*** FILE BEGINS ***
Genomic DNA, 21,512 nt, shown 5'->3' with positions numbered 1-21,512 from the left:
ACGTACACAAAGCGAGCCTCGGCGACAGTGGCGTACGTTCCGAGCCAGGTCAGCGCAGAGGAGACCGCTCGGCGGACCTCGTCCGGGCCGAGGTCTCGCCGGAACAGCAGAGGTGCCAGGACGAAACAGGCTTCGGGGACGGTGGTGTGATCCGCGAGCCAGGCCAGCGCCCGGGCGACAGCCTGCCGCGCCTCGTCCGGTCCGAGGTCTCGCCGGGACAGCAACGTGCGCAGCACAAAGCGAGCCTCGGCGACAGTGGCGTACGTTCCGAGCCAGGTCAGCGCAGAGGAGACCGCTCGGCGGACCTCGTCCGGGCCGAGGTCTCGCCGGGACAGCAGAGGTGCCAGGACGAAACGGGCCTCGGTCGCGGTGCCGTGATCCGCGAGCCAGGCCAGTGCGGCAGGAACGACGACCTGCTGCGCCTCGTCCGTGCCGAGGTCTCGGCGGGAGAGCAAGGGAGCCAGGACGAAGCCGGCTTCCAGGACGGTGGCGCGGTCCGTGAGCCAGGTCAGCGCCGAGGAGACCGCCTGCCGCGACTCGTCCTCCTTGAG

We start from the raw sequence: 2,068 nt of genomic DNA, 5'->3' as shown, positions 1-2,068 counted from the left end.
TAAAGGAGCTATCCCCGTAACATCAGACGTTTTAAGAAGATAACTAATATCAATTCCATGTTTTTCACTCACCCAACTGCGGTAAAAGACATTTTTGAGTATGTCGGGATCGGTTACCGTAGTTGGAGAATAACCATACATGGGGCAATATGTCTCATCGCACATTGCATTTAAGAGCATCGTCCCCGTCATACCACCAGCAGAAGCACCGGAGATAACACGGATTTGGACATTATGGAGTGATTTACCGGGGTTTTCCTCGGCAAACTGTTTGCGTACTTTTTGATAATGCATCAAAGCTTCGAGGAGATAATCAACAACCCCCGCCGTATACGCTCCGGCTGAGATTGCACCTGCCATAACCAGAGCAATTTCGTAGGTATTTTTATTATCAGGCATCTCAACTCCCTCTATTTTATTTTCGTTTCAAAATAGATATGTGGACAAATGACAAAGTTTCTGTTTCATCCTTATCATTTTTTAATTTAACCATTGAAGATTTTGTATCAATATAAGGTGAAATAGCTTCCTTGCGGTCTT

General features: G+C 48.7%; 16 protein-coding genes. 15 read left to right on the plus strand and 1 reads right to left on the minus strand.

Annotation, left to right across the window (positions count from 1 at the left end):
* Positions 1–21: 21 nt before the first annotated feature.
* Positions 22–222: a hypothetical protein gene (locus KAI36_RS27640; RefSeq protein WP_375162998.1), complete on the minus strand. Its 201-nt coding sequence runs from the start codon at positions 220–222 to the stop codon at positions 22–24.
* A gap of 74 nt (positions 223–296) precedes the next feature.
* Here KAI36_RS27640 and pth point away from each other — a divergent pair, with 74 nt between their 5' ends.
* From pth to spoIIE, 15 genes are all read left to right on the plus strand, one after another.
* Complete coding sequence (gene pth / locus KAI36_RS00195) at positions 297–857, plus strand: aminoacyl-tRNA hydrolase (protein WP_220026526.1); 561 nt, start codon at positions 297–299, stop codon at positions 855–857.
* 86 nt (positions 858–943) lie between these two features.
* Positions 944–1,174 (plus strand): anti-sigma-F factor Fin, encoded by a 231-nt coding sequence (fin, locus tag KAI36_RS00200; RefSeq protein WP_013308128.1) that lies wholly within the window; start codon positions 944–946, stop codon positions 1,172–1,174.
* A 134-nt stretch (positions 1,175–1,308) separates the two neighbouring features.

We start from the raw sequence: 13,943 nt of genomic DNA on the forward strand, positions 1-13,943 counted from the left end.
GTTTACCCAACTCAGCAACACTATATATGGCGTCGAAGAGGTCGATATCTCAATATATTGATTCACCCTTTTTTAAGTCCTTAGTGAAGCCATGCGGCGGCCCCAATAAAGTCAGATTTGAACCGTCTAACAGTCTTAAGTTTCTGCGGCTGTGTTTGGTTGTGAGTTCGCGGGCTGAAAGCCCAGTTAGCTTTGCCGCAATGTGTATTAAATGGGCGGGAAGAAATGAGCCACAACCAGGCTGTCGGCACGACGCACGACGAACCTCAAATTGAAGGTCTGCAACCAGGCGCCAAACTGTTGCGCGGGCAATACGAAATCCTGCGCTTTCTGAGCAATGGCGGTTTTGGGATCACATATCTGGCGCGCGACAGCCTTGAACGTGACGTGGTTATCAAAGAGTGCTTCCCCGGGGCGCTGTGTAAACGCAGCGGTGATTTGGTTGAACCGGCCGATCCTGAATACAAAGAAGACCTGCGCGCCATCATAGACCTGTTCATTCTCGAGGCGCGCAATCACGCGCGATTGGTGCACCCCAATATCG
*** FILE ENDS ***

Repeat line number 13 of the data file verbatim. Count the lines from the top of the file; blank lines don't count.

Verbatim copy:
* 86 nt (positions 858–943) lie between these two features.